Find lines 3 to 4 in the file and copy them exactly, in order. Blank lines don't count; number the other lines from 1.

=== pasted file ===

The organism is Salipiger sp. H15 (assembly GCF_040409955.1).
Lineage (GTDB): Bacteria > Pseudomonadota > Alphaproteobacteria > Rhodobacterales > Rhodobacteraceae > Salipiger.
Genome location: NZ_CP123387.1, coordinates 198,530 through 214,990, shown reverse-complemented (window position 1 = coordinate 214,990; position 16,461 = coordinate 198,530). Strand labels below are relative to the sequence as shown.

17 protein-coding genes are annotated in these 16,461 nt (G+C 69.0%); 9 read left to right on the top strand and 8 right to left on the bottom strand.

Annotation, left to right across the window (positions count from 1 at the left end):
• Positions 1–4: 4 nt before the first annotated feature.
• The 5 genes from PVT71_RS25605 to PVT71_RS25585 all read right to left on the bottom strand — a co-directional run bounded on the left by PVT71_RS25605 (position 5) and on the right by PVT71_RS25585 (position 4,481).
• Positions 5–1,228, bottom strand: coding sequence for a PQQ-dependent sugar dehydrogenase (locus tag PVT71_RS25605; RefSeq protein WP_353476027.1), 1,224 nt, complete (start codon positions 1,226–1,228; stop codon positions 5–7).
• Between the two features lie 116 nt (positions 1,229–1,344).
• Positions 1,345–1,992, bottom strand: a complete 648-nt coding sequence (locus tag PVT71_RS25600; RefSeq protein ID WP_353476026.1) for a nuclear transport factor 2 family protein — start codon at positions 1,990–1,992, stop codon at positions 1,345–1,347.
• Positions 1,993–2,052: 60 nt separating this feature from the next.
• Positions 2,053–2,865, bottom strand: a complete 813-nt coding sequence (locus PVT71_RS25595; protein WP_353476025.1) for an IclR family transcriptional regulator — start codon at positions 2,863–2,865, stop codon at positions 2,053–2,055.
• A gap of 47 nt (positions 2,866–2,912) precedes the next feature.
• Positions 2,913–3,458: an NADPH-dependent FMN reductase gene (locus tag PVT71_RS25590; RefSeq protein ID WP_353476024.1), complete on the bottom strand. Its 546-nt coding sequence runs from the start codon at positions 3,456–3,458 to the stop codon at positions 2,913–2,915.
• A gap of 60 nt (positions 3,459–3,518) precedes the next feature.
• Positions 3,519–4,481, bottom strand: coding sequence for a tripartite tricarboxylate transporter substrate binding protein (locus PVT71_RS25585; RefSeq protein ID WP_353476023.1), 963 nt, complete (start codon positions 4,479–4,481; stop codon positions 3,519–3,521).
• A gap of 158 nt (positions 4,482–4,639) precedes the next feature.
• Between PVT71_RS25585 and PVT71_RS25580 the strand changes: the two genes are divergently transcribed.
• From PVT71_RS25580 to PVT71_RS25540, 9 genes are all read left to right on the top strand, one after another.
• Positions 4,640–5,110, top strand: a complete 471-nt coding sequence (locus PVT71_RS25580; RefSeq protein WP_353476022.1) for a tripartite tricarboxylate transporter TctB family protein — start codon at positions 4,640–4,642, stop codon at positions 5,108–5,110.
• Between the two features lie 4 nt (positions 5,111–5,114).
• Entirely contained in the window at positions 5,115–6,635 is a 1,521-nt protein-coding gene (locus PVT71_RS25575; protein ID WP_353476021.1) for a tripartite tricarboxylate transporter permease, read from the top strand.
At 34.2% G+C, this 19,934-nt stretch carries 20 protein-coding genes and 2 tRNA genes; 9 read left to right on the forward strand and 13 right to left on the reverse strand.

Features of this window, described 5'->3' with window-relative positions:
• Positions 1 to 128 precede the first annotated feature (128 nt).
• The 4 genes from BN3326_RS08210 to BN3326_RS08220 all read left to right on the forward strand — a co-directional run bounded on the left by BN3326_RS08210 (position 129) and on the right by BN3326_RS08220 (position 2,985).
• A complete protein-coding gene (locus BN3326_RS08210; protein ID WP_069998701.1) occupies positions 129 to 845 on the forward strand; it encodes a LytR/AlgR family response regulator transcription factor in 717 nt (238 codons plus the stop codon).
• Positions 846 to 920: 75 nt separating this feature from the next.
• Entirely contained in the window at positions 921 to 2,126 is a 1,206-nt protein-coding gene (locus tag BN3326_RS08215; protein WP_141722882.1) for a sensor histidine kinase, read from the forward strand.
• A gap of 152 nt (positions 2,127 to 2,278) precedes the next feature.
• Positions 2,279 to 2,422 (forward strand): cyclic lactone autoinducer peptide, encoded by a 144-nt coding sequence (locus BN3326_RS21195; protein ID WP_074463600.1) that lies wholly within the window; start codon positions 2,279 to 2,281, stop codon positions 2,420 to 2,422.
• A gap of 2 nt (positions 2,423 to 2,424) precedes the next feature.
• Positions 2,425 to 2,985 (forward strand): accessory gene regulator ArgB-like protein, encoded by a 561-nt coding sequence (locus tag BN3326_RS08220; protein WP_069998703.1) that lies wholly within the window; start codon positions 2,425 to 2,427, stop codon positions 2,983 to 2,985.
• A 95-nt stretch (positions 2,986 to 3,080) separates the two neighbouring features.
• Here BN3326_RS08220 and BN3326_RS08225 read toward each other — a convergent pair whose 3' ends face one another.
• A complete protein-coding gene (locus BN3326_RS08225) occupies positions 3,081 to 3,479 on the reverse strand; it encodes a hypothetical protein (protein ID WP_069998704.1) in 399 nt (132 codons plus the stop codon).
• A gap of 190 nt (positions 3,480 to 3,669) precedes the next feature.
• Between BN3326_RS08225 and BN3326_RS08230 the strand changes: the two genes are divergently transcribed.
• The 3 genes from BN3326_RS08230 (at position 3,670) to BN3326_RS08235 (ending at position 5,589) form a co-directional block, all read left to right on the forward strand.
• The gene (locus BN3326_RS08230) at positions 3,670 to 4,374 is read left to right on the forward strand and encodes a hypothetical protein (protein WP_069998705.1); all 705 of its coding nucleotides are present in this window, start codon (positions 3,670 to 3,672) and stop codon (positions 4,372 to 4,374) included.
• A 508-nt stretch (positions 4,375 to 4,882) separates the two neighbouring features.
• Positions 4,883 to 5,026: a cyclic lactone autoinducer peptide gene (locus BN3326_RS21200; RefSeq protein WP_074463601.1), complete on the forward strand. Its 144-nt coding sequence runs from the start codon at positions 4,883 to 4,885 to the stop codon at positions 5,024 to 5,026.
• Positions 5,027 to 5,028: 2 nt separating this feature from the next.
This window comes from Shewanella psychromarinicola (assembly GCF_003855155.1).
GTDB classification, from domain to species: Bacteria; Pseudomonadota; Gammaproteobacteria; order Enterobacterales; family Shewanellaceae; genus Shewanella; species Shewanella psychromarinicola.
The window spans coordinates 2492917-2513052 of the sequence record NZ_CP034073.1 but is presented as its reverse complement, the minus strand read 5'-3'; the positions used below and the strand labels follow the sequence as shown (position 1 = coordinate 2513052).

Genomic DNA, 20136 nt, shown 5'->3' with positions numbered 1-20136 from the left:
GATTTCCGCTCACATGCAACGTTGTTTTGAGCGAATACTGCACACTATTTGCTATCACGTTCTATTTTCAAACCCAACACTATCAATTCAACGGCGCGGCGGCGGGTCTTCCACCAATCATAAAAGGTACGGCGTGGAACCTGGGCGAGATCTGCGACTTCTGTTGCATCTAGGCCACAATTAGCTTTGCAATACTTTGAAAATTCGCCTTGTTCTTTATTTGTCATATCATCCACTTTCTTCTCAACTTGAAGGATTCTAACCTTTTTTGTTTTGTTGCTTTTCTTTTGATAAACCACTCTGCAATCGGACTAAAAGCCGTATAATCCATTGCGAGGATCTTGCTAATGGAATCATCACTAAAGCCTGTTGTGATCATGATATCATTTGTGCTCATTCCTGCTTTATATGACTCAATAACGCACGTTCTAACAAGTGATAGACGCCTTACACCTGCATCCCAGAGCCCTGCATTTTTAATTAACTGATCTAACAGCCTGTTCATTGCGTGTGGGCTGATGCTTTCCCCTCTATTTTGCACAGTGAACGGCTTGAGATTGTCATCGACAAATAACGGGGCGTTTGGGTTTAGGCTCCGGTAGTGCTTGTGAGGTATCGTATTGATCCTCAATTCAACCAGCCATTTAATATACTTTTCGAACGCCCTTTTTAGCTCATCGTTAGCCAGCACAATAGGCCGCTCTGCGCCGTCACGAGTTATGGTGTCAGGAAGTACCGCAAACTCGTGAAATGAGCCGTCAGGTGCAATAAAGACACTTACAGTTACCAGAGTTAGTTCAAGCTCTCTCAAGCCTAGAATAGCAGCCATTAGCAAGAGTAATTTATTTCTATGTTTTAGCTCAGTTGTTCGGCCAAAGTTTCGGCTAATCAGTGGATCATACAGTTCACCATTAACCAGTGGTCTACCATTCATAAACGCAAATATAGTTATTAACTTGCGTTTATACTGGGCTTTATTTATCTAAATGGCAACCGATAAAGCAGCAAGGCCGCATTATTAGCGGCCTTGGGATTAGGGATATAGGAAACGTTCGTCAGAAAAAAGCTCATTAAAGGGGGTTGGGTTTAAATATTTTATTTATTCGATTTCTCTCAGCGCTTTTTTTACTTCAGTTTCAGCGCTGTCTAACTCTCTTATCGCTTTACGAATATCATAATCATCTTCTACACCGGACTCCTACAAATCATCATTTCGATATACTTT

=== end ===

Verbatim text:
Genome location: NZ_CP123387.1, coordinates 198,530 through 214,990, shown reverse-complemented (window position 1 = coordinate 214,990; position 16,461 = coordinate 198,530). Strand labels below are relative to the sequence as shown.

17 protein-coding genes are annotated in these 16,461 nt (G+C 69.0%); 9 read left to right on the top strand and 8 right to left on the bottom strand.